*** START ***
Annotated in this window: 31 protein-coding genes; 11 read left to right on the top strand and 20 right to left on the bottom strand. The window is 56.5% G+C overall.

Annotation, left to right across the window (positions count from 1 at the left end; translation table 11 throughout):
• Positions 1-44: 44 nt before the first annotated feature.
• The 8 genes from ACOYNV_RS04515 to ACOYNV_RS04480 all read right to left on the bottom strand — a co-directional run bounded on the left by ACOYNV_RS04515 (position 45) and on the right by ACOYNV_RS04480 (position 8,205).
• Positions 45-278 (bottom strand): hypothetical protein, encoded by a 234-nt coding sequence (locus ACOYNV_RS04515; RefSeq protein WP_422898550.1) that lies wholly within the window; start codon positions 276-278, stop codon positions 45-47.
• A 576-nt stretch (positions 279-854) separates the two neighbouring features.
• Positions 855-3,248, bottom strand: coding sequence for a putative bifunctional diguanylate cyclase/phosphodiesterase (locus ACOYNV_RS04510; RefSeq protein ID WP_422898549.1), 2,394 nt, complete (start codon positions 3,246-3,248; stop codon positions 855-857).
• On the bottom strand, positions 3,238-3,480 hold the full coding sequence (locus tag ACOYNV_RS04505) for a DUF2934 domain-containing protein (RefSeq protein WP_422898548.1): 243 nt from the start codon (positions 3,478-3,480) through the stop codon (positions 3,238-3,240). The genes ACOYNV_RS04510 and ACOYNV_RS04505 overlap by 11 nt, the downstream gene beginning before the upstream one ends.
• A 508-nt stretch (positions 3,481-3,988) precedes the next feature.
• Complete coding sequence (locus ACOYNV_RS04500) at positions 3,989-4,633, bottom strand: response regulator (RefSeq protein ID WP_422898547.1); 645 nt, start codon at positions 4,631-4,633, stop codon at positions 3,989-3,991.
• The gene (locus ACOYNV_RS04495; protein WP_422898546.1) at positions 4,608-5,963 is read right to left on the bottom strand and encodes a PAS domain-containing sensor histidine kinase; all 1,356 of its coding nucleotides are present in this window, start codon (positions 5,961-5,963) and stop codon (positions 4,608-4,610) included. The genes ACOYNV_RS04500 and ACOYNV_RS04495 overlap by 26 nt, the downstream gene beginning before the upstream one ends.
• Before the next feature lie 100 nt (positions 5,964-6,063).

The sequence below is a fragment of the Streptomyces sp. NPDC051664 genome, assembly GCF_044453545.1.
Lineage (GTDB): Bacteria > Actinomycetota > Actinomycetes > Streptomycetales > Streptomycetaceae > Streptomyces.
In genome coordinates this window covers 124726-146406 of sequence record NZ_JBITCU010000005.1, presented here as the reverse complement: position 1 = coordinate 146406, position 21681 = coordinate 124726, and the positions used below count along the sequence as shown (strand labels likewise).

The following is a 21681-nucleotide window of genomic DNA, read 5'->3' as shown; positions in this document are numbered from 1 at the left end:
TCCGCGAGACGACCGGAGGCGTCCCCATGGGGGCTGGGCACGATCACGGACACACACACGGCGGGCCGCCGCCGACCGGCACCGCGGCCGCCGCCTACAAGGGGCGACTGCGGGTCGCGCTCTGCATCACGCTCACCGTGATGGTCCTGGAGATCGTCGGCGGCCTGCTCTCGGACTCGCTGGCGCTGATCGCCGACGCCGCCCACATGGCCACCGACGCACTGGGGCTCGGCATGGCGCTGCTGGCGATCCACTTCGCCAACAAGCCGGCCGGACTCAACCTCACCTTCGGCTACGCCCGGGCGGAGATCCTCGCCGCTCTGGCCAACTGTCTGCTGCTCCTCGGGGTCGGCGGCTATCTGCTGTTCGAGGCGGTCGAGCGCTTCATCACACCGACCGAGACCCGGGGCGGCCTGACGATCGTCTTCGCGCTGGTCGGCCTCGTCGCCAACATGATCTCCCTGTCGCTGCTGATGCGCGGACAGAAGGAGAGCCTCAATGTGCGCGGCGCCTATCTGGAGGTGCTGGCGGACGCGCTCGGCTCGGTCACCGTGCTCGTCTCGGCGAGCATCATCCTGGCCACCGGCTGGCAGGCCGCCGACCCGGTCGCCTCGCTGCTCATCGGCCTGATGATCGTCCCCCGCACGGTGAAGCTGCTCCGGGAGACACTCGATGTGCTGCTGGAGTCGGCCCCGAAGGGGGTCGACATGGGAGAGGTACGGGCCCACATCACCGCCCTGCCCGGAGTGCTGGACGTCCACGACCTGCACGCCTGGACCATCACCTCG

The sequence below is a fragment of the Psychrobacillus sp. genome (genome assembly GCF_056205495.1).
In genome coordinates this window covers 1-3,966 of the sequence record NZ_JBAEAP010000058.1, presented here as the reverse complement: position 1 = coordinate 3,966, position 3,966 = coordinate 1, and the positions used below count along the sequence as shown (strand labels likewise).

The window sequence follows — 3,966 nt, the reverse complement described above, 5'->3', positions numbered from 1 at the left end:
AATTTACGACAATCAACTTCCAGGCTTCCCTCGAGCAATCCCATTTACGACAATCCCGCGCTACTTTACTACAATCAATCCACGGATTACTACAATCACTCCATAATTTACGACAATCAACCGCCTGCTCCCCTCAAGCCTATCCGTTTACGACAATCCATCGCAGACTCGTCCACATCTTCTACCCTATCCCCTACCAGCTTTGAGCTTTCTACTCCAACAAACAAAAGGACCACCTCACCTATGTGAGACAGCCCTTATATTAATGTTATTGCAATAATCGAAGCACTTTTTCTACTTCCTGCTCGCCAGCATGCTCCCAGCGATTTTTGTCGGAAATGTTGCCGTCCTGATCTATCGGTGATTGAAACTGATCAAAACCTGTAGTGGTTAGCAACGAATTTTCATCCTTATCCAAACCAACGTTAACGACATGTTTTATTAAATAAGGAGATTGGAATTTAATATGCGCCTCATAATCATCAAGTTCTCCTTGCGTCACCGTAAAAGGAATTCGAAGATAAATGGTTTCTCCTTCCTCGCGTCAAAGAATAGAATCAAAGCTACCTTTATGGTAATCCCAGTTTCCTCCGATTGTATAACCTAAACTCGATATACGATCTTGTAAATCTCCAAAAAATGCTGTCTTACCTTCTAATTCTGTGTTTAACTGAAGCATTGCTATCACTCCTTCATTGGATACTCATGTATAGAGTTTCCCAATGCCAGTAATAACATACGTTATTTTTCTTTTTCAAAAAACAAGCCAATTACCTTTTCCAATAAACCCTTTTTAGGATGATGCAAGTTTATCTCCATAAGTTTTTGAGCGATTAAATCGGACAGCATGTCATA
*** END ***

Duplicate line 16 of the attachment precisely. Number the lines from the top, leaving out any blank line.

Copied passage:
The following is a 21681-nucleotide window of genomic DNA, read 5'->3' as shown; positions in this document are numbered from 1 at the left end: